Breaking Bad

Posted by T on February 09, 2015
Ethics, Movies

Walter White (played by Bryan Cranston), a middle-aged chemistry teacher with a handicapped son (RJ Mitte) and another child in the oven, learns he has cancer and will soon die. He is panic-struck, not by the fear of death, but concern for what will become of his young family. His nubile wife (Anna Gunn) has quit her job. Plus, his own medical bills are going to be astronomical. (For some reason, no one’s insurance ever seems to kick in, even though everyone is a government employee.) “It just happens” about this time that Walt’s brother-in-law Hank (Dean Norris) is a DEA agent who twists his arm to do a ride-along on a drug bust. When Walt sees both the amount of money that is made in that traffic, and the incompetence of the practitioners, he hatches the idea of using his chemistry expertise to “cook” some meth himself to score a large hoard for his family before dying. He links up with Jesse (Aaron Paul), a former student that is mixed up in that world, to do the marketing.

Even from my brief plot summary, one sees clearly that it is a modernization of Godfather II in the sense of being a story about how a good man goes bad for good reasons. Of course, both Godfather and Breaking Bad are fictional. In discussing the differences, the point is to analyze the truth and beauty of the story regarded as idealized thematization of human life. Before getting there, however, let me list three reasons for the shows attractiveness, with comment.

1. The slapstick, the physical comedy, the burlesque. The action and dialogue is often quite funny, if one forgets what it is about. Betsy Brandt, who plays Marie, the wife of the DEA officer, realized this already at the auditions, but she may have been the only one to. Indeed, the opening scene of a 50-year-old man in underpants waving a gun in the middle of the highway is so audacious (though the reason for every detail is well explained) that it was probably the hook for many. One is reminded of Pulp Fiction.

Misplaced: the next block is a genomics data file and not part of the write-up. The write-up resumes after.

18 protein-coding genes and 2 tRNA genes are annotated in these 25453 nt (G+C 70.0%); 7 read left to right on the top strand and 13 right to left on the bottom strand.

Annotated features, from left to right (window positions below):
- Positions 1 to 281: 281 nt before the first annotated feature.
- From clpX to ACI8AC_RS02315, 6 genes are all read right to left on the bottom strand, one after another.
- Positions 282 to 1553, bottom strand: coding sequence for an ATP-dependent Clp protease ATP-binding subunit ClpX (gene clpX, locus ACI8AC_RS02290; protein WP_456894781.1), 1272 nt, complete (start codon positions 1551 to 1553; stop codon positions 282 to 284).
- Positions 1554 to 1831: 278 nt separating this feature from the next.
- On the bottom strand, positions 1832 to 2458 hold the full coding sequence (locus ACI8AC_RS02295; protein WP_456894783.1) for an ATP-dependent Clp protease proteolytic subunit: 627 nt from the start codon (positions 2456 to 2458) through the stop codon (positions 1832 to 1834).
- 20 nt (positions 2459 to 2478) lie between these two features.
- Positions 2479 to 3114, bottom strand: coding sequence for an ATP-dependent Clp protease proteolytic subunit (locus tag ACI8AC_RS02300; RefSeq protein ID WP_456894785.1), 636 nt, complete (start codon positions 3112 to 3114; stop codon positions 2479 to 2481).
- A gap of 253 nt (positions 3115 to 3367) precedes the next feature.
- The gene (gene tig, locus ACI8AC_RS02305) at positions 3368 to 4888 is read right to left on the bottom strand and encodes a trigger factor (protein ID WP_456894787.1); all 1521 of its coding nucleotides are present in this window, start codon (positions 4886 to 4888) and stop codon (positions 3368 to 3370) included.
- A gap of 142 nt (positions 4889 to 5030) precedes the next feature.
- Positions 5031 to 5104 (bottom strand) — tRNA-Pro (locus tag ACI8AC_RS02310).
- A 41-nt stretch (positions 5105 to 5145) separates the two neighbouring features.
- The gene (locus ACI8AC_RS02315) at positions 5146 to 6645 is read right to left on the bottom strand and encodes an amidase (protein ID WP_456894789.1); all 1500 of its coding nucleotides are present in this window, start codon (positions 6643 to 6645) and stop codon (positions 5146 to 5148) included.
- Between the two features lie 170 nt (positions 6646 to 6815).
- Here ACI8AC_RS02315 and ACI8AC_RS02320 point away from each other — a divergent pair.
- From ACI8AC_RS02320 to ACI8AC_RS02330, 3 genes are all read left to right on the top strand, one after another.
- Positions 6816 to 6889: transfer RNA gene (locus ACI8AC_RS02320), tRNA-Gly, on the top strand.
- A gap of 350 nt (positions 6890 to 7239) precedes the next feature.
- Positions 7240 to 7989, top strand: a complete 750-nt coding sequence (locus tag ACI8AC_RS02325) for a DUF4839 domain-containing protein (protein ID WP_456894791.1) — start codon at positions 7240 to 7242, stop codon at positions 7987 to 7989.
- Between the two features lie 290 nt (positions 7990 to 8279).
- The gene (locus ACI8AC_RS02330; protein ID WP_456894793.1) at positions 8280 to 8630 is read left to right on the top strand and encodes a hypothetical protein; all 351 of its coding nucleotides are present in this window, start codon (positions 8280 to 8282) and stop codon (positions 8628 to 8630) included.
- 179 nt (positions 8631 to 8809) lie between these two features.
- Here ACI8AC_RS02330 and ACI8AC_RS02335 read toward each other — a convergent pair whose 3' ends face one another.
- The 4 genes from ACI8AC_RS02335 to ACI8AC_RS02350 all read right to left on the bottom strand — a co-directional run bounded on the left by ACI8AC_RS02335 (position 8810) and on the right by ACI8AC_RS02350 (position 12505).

Closely related to this were the audaciously conceived plot angles. The great train-theft, the exploding turtle, the fly-hunting obsession, the lurking mute cousin-assassins. Even the obsessive cutting off the crust of the PB&J sandwiches. These and many others are images that will not go away quickly.

But at the end of the day the technique of the ceaseless over-the-top is, I think, a cheap contrivance. We were mesmerized by Pulp Fiction because gangsters quoted Bible verses (even if fake) and got distracted by picayune small-talk moments before murdering a target, people said nigger all the time, Uma Thurman was hot, the gimp was kept in a crate, and… wait, the gimp was what? It was only much later that we realized that Tarantino was simply using sardonic shock to inure us to a wretched and nihilistic world, while deconstructing everything valuable. Wisdom comes later, with deeper reflection; but at the time, I split a gut laughing at the depiction of my own destruction. Tarantino, and now Gilligan, appear to negate the semitically correct conventions, but this is only an appearance. “We are exploring the ambiguity!” itself becomes part of the deconstruction, a kind of boy-Hegelianism, whereby the thesis to be destroyed is first played with, using an insincerely-intended faux antithesis.